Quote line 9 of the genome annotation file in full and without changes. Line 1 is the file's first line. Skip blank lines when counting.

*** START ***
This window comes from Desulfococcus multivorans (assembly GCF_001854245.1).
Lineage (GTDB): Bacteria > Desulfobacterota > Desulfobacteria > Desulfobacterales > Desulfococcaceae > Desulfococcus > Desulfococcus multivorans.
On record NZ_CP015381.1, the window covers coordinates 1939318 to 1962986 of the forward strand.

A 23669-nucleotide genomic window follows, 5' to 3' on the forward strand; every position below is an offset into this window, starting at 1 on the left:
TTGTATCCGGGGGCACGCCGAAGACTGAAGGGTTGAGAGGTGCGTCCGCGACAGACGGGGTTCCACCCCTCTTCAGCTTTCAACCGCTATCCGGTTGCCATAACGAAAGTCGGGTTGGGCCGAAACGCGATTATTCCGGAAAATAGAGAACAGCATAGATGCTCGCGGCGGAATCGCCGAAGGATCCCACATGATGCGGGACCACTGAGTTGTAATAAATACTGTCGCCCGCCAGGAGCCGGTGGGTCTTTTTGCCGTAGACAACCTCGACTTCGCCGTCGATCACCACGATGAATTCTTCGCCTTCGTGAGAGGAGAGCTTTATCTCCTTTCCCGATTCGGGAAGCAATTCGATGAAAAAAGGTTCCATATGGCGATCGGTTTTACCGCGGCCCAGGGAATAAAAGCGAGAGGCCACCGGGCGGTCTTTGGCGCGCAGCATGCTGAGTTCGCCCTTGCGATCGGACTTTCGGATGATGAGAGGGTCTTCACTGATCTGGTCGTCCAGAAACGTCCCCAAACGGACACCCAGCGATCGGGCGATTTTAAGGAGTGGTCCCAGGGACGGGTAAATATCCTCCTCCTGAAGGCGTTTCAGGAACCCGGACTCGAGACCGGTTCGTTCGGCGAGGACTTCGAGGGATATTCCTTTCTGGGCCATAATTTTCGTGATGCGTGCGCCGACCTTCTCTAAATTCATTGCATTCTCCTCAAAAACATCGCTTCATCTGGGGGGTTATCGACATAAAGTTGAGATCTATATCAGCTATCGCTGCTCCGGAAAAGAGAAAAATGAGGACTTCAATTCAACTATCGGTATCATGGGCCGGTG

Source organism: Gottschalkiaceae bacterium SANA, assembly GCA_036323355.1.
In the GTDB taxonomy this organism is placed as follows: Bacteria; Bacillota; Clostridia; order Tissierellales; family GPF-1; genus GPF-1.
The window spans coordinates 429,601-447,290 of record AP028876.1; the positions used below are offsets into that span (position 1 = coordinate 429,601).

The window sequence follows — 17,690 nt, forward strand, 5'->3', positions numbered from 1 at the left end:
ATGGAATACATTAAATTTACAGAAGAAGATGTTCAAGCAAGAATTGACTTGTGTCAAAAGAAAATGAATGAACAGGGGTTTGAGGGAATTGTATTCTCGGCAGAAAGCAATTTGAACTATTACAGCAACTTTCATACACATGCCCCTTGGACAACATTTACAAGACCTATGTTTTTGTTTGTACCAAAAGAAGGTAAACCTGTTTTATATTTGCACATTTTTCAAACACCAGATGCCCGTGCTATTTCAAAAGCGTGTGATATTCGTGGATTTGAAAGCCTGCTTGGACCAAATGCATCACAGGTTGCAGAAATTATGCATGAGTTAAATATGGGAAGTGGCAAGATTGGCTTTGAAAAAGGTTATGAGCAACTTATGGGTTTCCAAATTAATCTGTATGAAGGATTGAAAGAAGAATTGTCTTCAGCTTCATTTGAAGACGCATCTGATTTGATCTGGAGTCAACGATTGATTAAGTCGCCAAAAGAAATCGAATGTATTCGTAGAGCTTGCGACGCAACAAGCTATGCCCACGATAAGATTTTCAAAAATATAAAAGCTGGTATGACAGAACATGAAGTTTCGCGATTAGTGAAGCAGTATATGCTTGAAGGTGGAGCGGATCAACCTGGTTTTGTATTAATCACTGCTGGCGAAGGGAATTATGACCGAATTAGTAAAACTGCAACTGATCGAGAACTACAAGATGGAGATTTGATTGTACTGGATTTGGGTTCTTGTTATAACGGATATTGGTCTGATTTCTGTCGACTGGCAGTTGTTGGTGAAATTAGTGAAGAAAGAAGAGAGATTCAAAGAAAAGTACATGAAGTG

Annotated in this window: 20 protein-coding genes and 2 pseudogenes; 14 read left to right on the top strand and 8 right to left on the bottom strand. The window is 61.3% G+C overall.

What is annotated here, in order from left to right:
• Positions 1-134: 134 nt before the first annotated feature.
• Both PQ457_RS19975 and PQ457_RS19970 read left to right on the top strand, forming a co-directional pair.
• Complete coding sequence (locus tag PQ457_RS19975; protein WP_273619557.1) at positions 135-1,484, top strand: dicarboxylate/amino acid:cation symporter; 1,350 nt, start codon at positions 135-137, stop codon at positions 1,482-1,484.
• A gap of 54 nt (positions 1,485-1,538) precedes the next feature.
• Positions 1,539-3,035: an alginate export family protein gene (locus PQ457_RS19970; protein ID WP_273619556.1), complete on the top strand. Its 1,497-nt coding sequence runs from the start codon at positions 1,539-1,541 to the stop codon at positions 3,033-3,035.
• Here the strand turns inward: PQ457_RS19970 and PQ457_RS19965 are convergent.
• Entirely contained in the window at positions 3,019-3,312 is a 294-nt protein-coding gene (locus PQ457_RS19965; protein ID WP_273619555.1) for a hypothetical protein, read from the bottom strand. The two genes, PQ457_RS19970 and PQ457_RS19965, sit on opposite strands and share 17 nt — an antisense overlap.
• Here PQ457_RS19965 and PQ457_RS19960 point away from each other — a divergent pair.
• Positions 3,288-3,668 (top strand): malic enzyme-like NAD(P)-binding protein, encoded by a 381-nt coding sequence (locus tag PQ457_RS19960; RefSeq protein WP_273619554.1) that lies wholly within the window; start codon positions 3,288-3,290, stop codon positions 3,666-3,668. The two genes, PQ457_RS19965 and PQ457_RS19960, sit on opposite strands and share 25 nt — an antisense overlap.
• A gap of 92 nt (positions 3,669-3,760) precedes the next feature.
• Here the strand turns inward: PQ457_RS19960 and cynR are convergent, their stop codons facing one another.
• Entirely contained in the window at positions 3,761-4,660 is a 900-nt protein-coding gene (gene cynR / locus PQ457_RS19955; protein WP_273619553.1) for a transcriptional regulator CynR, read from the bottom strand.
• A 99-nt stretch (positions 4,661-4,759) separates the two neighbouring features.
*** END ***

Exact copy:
The window sequence follows — 17,690 nt, forward strand, 5'->3', positions numbered from 1 at the left end: